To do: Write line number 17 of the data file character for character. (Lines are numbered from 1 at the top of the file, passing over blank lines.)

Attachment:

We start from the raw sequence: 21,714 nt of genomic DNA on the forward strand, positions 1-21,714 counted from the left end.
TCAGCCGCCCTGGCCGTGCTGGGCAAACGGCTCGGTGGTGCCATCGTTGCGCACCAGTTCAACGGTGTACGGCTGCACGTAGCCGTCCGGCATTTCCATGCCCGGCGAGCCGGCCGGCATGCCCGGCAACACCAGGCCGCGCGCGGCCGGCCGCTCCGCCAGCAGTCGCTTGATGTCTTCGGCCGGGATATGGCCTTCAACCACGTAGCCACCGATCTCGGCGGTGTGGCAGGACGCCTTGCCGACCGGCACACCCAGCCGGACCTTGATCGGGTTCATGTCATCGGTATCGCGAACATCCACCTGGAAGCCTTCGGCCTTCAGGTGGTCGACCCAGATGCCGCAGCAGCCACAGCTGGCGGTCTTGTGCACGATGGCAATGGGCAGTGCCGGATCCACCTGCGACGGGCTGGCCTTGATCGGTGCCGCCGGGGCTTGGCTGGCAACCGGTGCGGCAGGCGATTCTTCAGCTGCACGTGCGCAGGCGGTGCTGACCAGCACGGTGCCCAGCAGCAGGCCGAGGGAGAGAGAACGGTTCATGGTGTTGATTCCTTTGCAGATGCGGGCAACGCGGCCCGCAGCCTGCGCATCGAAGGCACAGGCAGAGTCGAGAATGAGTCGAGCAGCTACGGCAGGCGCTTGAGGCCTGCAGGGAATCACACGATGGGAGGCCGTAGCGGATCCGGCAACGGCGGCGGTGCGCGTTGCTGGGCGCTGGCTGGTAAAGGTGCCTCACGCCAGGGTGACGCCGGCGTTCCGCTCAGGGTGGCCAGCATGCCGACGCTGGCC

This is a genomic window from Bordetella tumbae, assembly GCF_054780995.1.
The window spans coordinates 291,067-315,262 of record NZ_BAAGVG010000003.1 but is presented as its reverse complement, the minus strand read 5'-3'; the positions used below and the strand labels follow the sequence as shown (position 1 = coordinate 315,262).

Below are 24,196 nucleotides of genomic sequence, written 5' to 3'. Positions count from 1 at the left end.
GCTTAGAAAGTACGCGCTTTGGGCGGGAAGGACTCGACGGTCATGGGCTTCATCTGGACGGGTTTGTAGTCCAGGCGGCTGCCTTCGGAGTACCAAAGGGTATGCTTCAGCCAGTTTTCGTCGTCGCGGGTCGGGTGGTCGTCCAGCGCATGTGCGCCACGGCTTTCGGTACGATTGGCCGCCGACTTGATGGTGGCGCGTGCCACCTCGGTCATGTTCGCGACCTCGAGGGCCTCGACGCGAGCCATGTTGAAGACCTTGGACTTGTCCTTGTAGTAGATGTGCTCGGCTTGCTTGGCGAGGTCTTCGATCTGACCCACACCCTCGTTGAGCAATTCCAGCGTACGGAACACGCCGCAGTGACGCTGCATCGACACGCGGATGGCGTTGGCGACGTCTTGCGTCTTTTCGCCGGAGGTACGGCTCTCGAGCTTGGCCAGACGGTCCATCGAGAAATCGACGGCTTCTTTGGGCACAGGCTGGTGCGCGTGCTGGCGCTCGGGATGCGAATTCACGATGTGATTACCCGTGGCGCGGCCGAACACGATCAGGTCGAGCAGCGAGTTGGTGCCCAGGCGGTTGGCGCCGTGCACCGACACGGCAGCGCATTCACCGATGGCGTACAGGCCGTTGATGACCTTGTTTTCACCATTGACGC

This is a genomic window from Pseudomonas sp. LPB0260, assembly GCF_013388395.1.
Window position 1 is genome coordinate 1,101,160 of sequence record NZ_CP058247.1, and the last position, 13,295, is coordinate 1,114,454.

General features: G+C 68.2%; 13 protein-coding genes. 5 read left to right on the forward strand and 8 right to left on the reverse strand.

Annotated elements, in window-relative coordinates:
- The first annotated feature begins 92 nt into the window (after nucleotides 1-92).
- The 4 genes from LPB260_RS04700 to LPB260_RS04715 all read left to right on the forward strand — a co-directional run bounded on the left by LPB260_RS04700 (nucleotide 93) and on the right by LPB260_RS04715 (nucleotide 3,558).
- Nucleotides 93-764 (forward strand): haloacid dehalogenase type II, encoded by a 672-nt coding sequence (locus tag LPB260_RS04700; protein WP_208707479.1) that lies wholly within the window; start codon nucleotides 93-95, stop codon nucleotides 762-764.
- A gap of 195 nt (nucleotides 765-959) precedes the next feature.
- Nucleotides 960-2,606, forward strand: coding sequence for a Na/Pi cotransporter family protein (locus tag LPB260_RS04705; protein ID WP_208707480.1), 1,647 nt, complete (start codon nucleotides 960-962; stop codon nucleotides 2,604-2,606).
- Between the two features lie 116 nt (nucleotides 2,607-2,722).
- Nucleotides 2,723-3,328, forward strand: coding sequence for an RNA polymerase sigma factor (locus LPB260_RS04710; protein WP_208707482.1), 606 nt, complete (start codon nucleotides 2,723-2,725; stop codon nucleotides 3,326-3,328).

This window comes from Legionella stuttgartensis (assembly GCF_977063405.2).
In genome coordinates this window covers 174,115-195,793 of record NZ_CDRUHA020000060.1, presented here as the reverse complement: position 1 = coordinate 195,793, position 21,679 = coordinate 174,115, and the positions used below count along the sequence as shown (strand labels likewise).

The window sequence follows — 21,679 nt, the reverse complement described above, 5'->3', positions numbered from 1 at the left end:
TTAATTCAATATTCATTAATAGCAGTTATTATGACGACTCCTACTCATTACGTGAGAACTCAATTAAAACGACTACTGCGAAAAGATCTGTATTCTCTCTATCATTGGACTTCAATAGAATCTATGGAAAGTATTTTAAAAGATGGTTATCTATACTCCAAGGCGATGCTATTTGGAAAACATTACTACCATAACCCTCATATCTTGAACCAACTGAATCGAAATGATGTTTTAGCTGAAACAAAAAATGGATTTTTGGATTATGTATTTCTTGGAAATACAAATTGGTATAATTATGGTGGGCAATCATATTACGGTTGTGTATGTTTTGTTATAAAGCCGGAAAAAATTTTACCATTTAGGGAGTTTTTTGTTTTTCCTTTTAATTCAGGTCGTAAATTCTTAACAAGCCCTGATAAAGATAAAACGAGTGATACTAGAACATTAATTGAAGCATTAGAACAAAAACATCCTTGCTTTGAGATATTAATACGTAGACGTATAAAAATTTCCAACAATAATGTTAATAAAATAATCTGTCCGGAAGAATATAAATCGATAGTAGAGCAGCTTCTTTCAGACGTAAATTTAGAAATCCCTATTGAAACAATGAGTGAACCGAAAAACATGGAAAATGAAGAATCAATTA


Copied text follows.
- Nucleotides 2,723-3,328, forward strand: coding sequence for an RNA polymerase sigma factor (locus LPB260_RS04710; protein WP_208707482.1), 606 nt, complete (start codon nucleotides 2,723-2,725; stop codon nucleotides 3,326-3,328).